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What do we know about the depths of the ocean?

Although the ocean can be fascinating, it is also quite mysterious. Let's see what lies behind the depths .

Photo under the ocean

This is what we know about what is found in the depths of the ocean. / Photo: Pexels

LatinAmerican Post | Ariel Cipolla

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Leer en español: ¿Qué sabemos sobre lo que hay en las profundidades del océano?

The ocean is seen as a place of relaxation, where people sit to contemplate the vastness. However, it also often happens that it is a rather strange territory, since, sometimes, it tends to cause terror.

However, have you ever wondered how much we really know about it? Recently, the Xataka website highlighted that abyssal fish were discovered that "absorb 99.5% of light", being a really incredible find for scientists, who located them in the depths of different expeditions in the Bay of Monterrey and the Gulf of Mexico.

In that case, they were fish that reflect less than 0.5% of light, so they cannot even be photographed. Faced with this situation, we decided to find out what is known about the deepest part of the ocean , since it is a really dark territory that remains unexplored. 

The secrets of the ocean floor

It is true that we have some data on the maximum oceanic depth known to date. The medium La Vanguardia mentions that the American explorer and millionaire Victor Vescovo "broke the record for depth in a submarine", as he descended to almost 11,000 meters in the Mariana Trench, a place where he was surprised, since there was ... garbage.

Most plastic debris settles to the bottom of the ocean, but no one knows for sure how far it goes. Apart from polluting wastes, it is also true that there are some incredible speculations or discoveries about the species that could be found in such depths.

These species, known as abyssal creatures, look like something out of real science fiction and even horror movies. For example, the BBC media talks about the “ugliest animal in the world”, which is a fish with a gelatinous appearance, which lives in the sea of the Australian southeast at depths of between 600 and 1200 meters, with a giant atmospheric pressure .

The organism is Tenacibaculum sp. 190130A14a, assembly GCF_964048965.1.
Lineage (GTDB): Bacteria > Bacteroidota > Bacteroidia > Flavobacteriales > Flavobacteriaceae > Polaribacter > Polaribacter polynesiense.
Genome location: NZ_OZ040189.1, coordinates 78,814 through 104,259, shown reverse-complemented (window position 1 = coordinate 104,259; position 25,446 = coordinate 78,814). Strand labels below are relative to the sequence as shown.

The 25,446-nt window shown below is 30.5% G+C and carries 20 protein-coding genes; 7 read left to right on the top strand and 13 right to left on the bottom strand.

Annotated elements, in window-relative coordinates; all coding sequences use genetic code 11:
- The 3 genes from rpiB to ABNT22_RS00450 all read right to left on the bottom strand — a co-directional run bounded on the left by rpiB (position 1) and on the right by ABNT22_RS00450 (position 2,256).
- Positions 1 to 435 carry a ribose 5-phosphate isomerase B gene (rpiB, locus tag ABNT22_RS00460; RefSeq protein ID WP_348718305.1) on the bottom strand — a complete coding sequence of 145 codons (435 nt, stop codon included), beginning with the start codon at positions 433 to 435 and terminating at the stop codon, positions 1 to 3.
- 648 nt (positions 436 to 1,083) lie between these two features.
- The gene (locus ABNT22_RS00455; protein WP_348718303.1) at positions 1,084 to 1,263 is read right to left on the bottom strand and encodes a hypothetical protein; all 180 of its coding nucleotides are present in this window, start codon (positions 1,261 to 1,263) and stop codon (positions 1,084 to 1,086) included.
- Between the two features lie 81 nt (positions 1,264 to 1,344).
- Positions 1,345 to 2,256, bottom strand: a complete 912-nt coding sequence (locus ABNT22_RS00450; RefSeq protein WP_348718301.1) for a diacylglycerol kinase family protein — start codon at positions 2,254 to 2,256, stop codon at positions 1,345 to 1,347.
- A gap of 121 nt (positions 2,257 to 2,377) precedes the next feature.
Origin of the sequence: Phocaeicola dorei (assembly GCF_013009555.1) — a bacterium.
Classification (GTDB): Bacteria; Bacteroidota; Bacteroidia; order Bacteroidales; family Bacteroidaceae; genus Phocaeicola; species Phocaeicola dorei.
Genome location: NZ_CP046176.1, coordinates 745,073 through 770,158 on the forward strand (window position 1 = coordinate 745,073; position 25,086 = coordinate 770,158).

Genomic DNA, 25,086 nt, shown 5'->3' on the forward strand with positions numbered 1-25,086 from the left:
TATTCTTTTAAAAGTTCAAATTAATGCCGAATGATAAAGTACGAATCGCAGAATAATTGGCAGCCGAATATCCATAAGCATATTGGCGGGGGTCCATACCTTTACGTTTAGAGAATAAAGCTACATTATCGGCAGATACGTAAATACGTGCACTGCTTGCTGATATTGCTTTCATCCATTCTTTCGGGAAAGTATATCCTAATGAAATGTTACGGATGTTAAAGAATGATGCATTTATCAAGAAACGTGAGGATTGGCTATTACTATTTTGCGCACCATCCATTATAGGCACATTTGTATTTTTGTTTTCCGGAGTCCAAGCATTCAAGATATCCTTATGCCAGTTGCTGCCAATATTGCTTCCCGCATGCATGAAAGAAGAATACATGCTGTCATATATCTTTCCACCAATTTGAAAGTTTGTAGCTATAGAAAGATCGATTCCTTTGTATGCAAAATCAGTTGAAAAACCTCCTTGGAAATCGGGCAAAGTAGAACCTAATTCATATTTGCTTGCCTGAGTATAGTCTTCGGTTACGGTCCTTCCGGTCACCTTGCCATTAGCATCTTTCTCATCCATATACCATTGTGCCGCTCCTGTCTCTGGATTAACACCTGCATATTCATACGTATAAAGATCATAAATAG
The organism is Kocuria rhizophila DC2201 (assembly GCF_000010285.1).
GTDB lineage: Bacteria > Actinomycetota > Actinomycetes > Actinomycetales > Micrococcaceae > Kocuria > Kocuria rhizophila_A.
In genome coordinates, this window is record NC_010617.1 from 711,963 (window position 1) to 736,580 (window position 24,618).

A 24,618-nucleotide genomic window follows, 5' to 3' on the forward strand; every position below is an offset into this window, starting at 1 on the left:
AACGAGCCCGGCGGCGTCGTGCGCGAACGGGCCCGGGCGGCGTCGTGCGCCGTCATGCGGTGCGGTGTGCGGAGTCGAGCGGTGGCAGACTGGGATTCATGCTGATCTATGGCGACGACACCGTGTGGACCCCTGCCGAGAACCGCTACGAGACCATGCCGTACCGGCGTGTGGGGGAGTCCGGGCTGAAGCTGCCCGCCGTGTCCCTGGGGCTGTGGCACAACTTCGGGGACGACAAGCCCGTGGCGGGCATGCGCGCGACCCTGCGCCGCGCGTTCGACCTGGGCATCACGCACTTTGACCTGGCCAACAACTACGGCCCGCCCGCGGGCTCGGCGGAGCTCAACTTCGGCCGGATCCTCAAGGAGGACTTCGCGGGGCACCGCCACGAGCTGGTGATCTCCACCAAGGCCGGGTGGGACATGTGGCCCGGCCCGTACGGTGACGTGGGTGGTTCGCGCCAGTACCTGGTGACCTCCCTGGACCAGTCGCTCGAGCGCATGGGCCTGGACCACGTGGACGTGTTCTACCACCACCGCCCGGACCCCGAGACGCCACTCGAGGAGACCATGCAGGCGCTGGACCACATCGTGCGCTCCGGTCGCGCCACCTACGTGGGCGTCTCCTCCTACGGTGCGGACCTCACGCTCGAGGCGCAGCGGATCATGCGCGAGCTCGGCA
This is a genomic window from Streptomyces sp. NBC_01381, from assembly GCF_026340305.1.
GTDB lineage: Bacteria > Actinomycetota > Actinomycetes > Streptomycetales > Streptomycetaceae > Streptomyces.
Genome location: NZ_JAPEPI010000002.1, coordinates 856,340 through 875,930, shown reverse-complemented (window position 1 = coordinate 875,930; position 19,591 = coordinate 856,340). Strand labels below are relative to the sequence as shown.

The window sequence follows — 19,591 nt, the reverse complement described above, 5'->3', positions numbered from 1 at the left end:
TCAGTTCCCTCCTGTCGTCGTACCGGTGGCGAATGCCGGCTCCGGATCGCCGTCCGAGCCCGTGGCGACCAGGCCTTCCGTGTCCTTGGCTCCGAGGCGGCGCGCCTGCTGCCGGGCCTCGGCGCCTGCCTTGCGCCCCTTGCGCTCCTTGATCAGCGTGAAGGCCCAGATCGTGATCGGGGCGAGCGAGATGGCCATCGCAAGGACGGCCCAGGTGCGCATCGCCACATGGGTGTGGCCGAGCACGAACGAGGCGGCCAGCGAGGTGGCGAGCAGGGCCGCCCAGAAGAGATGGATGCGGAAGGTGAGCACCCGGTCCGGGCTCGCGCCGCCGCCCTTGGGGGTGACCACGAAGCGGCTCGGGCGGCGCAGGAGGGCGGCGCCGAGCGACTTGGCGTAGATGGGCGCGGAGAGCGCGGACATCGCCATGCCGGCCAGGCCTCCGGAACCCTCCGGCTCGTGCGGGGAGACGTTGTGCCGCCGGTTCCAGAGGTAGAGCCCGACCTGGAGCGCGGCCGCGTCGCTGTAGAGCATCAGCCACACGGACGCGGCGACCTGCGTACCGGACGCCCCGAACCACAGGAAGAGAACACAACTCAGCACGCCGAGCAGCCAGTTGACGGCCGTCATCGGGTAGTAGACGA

It should also be noted that, as the Conversation website comments, only 5% of the seabed appears to have been discovered by humans. This also gives rise to other terrifying species, such as the Sicyases sanguineus , present in the North Atlantic, Pacific and Indian Oceans between 700 and 3000 meters, with a large mouth and a body with protruding spines.

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At the same time, we must talk about the importance of light. According to the DW website, the sun illuminates up to a depth of 1000 meters, allowing phylloplankton to develop, an important link for marine nutrition. However, from that moment on, different marine areas began to emerge where experimentation with the species began.

All this situation generates that, even species that were believed extinct can exist under those depths. Thus, the RTVE medium highlights that the coelacanth is a "prehistoric fish that exists in the modern world", with a very low percentage of appearance, given that they live in deep waters of up to 700 meters, although it is also believed that they have lived about 400 millions  years.

Knowing all this, it seems clear that there is still much to discover at the bottom of the water, since there may be life that we do not even believe possible. If we have been surprised by all these creatures, surely the same will happen when humanity has the ability to increase how far we can sink. 

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